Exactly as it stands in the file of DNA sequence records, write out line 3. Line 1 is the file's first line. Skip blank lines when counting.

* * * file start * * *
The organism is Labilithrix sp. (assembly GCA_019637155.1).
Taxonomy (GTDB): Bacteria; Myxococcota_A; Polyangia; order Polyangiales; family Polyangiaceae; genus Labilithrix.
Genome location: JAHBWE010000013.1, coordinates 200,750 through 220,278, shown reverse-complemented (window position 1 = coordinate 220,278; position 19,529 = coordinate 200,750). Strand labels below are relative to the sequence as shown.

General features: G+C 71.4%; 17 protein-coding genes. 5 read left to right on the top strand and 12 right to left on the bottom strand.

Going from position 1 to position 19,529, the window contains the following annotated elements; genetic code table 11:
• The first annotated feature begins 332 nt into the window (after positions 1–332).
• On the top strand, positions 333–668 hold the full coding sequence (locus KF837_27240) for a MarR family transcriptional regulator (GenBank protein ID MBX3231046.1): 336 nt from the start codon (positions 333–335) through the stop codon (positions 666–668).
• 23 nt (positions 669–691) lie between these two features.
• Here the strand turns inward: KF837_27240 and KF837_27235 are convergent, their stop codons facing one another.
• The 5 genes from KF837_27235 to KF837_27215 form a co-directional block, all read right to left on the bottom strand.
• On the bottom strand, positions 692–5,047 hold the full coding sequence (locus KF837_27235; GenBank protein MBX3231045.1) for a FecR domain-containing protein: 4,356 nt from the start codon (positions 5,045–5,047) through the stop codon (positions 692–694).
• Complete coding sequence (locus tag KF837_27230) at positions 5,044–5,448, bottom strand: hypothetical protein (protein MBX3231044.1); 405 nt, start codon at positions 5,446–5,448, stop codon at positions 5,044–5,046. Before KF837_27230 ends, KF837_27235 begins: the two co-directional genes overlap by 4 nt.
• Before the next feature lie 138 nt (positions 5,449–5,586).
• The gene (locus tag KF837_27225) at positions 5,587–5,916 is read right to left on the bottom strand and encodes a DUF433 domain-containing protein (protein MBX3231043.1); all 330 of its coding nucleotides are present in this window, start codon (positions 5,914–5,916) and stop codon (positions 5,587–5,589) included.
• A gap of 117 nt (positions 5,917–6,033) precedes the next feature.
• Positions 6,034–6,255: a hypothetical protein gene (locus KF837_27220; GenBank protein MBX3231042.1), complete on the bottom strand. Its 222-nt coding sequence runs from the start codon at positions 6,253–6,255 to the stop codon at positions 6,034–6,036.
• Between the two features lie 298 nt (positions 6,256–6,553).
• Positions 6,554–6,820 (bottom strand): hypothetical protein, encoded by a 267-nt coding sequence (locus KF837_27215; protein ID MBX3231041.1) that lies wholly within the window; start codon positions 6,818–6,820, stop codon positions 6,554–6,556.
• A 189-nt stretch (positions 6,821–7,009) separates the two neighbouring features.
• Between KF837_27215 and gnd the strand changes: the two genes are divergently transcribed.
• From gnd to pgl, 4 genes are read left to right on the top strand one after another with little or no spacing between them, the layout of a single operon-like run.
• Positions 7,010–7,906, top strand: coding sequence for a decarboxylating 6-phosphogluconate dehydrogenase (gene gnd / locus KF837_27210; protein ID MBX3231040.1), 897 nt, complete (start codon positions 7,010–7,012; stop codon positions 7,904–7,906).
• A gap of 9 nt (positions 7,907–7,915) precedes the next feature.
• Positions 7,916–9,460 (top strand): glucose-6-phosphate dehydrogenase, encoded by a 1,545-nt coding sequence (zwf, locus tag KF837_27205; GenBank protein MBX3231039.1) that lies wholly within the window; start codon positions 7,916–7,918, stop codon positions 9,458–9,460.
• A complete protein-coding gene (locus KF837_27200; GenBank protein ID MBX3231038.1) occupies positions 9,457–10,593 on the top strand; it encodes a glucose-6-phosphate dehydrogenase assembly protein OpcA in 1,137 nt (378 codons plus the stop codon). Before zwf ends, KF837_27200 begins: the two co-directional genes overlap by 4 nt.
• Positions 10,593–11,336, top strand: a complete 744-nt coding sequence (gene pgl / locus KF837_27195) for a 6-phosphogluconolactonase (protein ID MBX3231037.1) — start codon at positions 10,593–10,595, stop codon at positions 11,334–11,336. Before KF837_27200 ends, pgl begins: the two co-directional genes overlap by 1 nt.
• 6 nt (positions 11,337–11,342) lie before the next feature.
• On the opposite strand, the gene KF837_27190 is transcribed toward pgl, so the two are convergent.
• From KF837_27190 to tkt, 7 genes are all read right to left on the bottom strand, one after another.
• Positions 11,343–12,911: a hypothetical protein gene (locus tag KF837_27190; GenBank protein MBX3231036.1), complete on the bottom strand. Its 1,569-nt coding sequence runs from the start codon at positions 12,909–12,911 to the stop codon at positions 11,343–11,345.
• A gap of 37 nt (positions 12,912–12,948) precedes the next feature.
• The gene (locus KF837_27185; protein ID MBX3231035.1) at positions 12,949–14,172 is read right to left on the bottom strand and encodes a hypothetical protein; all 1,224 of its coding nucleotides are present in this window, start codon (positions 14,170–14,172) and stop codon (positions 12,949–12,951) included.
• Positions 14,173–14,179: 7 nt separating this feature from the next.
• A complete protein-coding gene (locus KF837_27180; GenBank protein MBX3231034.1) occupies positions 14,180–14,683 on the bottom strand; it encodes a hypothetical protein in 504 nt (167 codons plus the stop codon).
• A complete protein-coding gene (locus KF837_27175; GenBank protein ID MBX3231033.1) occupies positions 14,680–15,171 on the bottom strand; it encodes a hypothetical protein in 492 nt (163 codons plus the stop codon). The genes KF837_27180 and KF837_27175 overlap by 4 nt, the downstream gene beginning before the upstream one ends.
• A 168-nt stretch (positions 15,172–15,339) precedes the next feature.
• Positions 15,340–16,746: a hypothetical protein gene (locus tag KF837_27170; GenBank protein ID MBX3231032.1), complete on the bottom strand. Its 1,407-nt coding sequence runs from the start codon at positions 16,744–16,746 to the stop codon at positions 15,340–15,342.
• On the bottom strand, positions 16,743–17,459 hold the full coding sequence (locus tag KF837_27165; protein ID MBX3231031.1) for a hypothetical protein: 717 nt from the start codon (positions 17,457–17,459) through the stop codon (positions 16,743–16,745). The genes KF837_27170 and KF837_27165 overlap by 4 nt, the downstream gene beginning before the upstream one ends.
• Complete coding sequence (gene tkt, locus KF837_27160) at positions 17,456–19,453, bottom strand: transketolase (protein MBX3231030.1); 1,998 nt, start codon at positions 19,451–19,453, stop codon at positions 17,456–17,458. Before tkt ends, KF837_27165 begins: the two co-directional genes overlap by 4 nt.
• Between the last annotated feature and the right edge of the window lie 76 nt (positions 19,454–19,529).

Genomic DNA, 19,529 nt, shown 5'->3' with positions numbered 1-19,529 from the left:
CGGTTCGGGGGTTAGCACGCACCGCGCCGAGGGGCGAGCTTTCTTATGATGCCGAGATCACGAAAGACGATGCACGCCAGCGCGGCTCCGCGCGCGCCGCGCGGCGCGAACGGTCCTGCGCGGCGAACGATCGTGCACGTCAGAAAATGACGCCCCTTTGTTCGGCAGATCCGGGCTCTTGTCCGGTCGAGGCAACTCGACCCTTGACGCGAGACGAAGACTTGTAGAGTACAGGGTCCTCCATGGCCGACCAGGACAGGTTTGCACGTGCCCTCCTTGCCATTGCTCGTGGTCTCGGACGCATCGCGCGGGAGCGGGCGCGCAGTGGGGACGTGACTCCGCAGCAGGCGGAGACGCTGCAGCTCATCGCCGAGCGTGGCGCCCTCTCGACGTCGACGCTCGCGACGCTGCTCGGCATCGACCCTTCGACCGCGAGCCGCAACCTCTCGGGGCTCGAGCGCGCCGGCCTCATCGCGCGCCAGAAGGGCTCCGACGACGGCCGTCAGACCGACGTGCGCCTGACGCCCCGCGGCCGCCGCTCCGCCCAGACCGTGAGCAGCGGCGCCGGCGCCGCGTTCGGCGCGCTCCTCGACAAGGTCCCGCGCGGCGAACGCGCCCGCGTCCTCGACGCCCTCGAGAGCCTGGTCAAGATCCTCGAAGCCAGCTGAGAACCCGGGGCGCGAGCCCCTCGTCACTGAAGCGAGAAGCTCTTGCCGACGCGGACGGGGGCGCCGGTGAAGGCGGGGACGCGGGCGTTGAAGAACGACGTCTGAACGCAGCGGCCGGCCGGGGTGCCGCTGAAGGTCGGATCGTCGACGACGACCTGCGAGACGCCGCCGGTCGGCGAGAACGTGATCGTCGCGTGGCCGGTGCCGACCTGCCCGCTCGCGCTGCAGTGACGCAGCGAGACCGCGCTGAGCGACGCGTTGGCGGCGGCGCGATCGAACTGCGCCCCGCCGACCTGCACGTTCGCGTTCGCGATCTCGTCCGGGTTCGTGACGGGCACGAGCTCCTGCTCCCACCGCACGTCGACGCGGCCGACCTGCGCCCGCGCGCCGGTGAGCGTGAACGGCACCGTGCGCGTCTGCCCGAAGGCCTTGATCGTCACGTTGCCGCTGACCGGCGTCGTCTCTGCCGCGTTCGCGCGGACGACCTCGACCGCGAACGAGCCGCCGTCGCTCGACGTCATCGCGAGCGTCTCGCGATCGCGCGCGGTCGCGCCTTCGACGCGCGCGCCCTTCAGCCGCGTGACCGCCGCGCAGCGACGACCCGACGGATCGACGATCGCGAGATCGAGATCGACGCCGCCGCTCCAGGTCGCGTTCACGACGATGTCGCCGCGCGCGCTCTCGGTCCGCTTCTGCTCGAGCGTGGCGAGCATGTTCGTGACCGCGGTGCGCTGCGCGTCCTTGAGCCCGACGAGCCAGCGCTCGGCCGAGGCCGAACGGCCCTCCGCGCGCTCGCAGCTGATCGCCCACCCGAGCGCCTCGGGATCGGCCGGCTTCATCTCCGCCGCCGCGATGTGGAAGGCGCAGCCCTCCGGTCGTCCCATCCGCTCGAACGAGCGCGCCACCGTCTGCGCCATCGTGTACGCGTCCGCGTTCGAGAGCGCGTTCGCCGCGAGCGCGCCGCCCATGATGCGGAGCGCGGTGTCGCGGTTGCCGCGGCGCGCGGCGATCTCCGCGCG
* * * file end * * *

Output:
Genome location: JAHBWE010000013.1, coordinates 200,750 through 220,278, shown reverse-complemented (window position 1 = coordinate 220,278; position 19,529 = coordinate 200,750). Strand labels below are relative to the sequence as shown.